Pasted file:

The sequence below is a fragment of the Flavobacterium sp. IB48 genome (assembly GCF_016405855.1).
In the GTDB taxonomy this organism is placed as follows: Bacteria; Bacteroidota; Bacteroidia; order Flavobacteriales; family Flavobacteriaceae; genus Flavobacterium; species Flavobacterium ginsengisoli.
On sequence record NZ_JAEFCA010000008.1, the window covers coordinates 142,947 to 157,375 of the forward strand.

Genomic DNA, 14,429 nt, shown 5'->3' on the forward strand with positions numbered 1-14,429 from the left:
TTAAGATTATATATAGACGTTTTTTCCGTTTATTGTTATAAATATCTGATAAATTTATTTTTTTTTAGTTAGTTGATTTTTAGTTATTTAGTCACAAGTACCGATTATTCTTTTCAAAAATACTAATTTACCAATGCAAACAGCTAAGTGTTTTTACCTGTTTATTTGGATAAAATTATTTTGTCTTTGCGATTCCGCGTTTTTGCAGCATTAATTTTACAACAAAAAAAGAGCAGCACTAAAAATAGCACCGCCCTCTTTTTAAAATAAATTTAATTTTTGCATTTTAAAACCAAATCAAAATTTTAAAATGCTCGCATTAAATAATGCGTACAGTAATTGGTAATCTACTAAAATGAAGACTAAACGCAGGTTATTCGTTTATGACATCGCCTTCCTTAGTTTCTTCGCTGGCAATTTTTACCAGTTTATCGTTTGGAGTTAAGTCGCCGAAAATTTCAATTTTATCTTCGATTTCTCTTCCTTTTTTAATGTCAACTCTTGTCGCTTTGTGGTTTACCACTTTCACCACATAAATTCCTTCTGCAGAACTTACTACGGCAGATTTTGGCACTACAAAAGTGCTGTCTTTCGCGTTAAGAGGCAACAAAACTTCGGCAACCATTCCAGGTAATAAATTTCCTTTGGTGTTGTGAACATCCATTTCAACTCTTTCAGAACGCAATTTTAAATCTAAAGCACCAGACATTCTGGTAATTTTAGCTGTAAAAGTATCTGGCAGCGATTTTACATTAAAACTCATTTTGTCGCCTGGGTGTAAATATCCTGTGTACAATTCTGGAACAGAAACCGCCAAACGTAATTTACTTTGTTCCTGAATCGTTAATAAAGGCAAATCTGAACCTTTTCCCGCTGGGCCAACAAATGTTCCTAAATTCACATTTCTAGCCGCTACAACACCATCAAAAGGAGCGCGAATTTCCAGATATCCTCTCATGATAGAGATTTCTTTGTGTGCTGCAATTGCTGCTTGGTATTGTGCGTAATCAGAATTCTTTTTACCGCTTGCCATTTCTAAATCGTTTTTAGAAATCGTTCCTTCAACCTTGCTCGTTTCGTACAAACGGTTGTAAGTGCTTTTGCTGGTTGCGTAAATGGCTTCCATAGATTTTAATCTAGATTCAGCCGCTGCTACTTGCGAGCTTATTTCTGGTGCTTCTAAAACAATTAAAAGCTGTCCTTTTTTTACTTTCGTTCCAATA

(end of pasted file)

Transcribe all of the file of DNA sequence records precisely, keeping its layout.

The sequence below is a fragment of the Flavobacterium sp. IB48 genome (assembly GCF_016405855.1).
In the GTDB taxonomy this organism is placed as follows: Bacteria; Bacteroidota; Bacteroidia; order Flavobacteriales; family Flavobacteriaceae; genus Flavobacterium; species Flavobacterium ginsengisoli.
On sequence record NZ_JAEFCA010000008.1, the window covers coordinates 142,947 to 157,375 of the forward strand.

Genomic DNA, 14,429 nt, shown 5'->3' on the forward strand with positions numbered 1-14,429 from the left:
TTAAGATTATATATAGACGTTTTTTCCGTTTATTGTTATAAATATCTGATAAATTTATTTTTTTTTAGTTAGTTGATTTTTAGTTATTTAGTCACAAGTACCGATTATTCTTTTCAAAAATACTAATTTACCAATGCAAACAGCTAAGTGTTTTTACCTGTTTATTTGGATAAAATTATTTTGTCTTTGCGATTCCGCGTTTTTGCAGCATTAATTTTACAACAAAAAAAGAGCAGCACTAAAAATAGCACCGCCCTCTTTTTAAAATAAATTTAATTTTTGCATTTTAAAACCAAATCAAAATTTTAAAATGCTCGCATTAAATAATGCGTACAGTAATTGGTAATCTACTAAAATGAAGACTAAACGCAGGTTATTCGTTTATGACATCGCCTTCCTTAGTTTCTTCGCTGGCAATTTTTACCAGTTTATCGTTTGGAGTTAAGTCGCCGAAAATTTCAATTTTATCTTCGATTTCTCTTCCTTTTTTAATGTCAACTCTTGTCGCTTTGTGGTTTACCACTTTCACCACATAAATTCCTTCTGCAGAACTTACTACGGCAGATTTTGGCACTACAAAAGTGCTGTCTTTCGCGTTAAGAGGCAACAAAACTTCGGCAACCATTCCAGGTAATAAATTTCCTTTGGTGTTGTGAACATCCATTTCAACTCTTTCAGAACGCAATTTTAAATCTAAAGCACCAGACATTCTGGTAATTTTAGCTGTAAAAGTATCTGGCAGCGATTTTACATTAAAACTCATTTTGTCGCCTGGGTGTAAATATCCTGTGTACAATTCTGGAACAGAAACCGCCAAACGTAATTTACTTTGTTCCTGAATCGTTAATAAAGGCAAATCTGAACCTTTTCCCGCTGGGCCAACAAATGTTCCTAAATTCACATTTCTAGCCGCTACAACACCATCAAAAGGAGCGCGAATTTCCAGATATCCTCTCATGATAGAGATTTCTTTGTGTGCTGCAATTGCTGCTTGGTATTGTGCGTAATCAGAATTCTTTTTACCGCTTGCCATTTCTAAATCGTTTTTAGAAATCGTTCCTTCAACCTTGCTCGTTTCGTACAAACGGTTGTAAGTGCTTTTGCTGGTTGCGTAAATGGCTTCCATAGATTTTAATCTAGATTCAGCCGCTGCTACTTGCGAGCTTATTTCTGGTGCTTCTAAAACAATTAAAAGCTGTCCTTTTTTTACTTTCGTTCCAATA